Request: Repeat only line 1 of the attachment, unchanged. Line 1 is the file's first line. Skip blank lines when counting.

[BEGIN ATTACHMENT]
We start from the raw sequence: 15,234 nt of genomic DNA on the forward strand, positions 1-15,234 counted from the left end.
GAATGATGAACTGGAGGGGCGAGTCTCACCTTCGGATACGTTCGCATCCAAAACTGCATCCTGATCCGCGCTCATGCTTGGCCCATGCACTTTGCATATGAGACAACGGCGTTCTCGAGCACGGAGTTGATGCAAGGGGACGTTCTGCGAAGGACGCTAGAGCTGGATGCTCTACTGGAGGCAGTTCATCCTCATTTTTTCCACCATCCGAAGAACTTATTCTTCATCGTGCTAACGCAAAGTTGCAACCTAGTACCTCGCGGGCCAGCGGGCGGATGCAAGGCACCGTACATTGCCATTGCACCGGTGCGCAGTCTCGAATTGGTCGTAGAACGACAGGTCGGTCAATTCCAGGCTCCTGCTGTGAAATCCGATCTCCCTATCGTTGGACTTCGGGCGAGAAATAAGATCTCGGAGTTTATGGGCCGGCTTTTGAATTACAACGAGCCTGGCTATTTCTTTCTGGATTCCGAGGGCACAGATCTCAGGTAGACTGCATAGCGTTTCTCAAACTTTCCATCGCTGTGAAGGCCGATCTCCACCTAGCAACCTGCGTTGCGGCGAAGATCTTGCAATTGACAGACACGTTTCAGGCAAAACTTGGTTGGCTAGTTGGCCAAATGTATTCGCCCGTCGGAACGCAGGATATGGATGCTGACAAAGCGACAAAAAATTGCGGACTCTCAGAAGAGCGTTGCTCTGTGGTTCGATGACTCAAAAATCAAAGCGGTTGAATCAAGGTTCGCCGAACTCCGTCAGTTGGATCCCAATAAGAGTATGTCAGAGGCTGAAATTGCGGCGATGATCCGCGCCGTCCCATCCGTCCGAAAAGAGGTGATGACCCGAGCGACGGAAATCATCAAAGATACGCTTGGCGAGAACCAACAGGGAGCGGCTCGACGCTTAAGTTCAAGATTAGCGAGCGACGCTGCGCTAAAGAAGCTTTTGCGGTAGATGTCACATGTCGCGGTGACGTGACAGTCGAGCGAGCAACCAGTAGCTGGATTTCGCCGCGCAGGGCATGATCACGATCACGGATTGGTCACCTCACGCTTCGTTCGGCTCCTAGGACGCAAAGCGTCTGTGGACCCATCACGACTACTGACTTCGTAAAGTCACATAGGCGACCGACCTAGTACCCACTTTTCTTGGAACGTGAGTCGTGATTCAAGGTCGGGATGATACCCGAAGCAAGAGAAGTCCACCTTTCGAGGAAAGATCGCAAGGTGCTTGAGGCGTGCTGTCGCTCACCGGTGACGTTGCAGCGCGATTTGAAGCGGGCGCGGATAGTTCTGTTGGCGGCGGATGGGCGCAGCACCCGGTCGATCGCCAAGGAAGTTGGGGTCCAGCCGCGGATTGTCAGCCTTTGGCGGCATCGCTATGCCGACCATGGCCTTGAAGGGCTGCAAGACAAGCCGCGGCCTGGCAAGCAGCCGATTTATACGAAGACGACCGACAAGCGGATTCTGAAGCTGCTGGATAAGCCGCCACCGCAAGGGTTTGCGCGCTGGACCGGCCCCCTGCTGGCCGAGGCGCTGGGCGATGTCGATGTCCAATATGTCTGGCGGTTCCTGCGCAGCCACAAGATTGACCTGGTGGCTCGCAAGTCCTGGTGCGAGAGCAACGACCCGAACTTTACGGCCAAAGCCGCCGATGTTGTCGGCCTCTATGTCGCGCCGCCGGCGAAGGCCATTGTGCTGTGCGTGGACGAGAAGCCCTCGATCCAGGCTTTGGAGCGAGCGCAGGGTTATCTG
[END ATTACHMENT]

We start from the raw sequence: 15,234 nt of genomic DNA on the forward strand, positions 1-15,234 counted from the left end.